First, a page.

Here & Now

M-Th 1-3 PM
  • Hosted by Robin Young & Jeremy Hobson

Here! Now! In the moment! Paddling in the middle of a fast moving stream of news and information. Here & Now is a daily midday news magazine, bringing you the news that breaks after "Morning Edition" and before "All Things Considered."  Hosted by Robin Young and central Illinois native Jeremy Hobson.

The U.S. economy contracted in the first quarter of this year, according to new numbers from the Commerce Department, which reported that the U.S. GDP shrank at a 0.7 percent seasonally-adjusted annual rate in the first quarter.

Bad weather and a strong dollar that hurt U.S. exports are thought to be contributing factors. Here & Now’s Jeremy Hobson speaks with Mike Regan of Bloomberg News about the report, and also about the latest on negotiations over Greece’s debt.

Cigar smoking aficionados from around the world will descend on Copenhagen this weekend, for the next round of the Cigar Smoking World Championship.

Last year’s winner, Darren Cioffi, became the first American to win the world championship, and he also owns the Nashville cigar maker Principal Cigars. He talked about cigars and competitive smoking with Here & Now’s Jeremy Hobson.

What A Nuclear Arms Deal Will Mean For Iran

May 29, 2015

Iran’s Foreign Minister Mohammad Javad Zarif says he thinks a nuclear deal can be reached with the U.S. and other world powers by the June 30 deadline. This deal would freeze Iran’s nuclear program for a decade, and the sanctions against Iran would end.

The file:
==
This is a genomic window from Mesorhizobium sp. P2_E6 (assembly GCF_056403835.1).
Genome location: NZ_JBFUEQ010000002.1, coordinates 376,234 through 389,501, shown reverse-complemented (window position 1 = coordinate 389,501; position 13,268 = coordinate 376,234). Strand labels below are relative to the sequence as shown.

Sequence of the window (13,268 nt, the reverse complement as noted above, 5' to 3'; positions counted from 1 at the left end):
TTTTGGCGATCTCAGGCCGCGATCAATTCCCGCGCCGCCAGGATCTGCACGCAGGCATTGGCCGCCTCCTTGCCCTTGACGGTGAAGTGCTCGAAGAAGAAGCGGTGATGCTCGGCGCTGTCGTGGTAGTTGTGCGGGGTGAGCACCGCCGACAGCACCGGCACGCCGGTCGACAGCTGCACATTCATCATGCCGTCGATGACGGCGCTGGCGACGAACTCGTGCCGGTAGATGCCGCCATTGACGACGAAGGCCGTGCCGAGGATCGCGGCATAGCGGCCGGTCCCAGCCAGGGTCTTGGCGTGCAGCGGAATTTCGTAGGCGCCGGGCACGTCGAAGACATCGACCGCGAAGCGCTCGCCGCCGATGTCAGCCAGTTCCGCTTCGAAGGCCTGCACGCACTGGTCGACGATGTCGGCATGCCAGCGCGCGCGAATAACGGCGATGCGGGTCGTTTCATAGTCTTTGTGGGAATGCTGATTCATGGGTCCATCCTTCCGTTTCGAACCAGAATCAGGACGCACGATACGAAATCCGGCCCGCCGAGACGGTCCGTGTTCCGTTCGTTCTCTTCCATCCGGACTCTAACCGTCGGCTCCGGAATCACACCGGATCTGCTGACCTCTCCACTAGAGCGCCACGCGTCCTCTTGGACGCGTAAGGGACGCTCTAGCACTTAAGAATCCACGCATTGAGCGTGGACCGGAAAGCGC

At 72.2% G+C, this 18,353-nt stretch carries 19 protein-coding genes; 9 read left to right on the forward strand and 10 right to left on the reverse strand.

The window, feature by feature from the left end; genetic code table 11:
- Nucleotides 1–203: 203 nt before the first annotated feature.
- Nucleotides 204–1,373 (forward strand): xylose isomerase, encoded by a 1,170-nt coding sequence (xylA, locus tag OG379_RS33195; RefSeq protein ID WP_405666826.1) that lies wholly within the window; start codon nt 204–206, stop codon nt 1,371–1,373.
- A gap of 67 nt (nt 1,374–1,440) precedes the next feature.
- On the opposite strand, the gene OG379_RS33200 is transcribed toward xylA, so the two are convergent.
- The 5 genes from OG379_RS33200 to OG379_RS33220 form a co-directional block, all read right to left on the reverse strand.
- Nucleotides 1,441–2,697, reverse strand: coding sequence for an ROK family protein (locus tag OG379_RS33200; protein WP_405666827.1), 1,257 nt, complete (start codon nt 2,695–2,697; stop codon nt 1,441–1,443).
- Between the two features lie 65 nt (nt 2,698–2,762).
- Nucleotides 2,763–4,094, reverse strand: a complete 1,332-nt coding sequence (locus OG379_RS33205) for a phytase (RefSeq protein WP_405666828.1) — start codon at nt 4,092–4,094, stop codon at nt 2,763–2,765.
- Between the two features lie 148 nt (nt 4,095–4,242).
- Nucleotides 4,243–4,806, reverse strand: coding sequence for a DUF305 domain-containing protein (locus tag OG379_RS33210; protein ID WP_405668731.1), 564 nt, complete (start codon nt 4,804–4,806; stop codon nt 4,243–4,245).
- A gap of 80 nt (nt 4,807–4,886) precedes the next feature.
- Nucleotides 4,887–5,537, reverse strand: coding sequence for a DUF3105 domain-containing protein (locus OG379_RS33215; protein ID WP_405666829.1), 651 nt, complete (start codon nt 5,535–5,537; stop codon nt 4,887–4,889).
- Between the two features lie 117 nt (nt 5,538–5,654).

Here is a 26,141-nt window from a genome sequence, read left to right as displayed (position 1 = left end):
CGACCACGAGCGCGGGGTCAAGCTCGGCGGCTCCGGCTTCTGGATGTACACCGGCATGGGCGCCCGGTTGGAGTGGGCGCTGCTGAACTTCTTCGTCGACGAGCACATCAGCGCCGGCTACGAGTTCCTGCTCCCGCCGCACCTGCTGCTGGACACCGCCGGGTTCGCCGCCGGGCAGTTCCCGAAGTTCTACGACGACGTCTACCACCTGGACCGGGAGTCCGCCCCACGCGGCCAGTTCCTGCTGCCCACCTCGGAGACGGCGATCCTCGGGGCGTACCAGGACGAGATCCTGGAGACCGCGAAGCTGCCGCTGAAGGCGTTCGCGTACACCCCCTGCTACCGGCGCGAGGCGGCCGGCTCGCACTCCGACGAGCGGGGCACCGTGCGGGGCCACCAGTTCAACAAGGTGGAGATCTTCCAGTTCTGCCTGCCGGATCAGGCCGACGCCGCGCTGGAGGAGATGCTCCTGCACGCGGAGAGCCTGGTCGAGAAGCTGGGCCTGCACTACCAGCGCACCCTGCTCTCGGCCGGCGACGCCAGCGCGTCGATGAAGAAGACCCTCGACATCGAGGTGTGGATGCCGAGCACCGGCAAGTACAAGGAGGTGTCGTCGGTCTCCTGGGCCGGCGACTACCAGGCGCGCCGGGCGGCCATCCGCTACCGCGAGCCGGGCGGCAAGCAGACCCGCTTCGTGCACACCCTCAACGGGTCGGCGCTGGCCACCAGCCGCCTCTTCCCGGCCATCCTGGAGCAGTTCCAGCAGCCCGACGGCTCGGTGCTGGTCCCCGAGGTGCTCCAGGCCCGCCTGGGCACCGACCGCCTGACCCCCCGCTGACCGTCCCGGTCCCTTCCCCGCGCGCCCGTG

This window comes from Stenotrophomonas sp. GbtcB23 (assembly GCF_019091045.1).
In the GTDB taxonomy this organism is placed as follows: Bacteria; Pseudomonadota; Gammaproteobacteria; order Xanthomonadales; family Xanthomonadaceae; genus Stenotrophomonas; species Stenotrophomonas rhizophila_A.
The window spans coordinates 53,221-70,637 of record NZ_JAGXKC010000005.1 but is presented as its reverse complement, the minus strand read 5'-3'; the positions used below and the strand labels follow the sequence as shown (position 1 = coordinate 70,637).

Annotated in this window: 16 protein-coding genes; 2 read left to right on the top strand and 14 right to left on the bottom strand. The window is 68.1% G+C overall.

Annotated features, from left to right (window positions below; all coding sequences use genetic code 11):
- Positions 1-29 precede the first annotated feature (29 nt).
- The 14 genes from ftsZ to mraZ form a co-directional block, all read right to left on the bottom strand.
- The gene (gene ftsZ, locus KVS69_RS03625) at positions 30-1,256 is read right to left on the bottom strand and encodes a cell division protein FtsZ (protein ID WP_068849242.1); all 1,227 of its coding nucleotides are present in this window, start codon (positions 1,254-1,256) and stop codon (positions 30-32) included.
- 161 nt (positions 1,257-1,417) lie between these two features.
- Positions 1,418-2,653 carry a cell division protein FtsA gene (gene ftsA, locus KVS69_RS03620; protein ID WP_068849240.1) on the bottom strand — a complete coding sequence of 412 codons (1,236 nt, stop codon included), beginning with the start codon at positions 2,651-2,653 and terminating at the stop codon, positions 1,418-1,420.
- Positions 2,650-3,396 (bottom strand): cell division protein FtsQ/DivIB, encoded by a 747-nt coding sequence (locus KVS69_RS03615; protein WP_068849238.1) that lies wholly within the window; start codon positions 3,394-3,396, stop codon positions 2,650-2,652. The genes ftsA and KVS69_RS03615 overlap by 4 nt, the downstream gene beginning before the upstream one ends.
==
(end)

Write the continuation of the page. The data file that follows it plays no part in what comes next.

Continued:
But many are skeptical that this deal will actually work. Eliot Cohen, a professor of strategic studies at Johns Hopkins University, discusses the deal with Here & Now’s Lisa Mullins.

Summer TV Preview From NPR's Eric Deggans

May 28, 2015

It used to be that summer was a time for reruns on television, but networks are now taking summer television seriously, premiering new shows and limited series.

NPR TV Critic Eric Deggans joins Here & Now’s Lisa Mullins with recommendations on what to watch in the summer months.

A 'DREAMer' Goes To College

May 28, 2015

It’s graduation time around the country, and many high school seniors are making plans to head off to college at the end of the summer.

Barbara Olachea, a recent graduate of Alhambra High School in Phoenix and the daughter of Mexican immigrants, tells us in her own words about how growing up in two cultures helped her prepare for the big move. Her story comes to us from Here & Now contributor KJZZ’s Spot 127 Youth Media Center in Phoenix.

There are only a few weeks left for the U.S. Supreme Court to announce its decisions in some pretty hefty cases they heard this term. Same-sex marriage, healthcare reform and the death penalty are just a few of the issues the justices will weigh in on.

NPR Legal Affairs Correspondent Nina Totenberg talks with Here & Now’s Jeremy Hobson about impending Supreme Court decisions.

A heat wave in India has left over 1,100 people dead over the past month. In the capital New Delhi, 113 degree Fahrenheit temperatures have melted roadway crosswalks.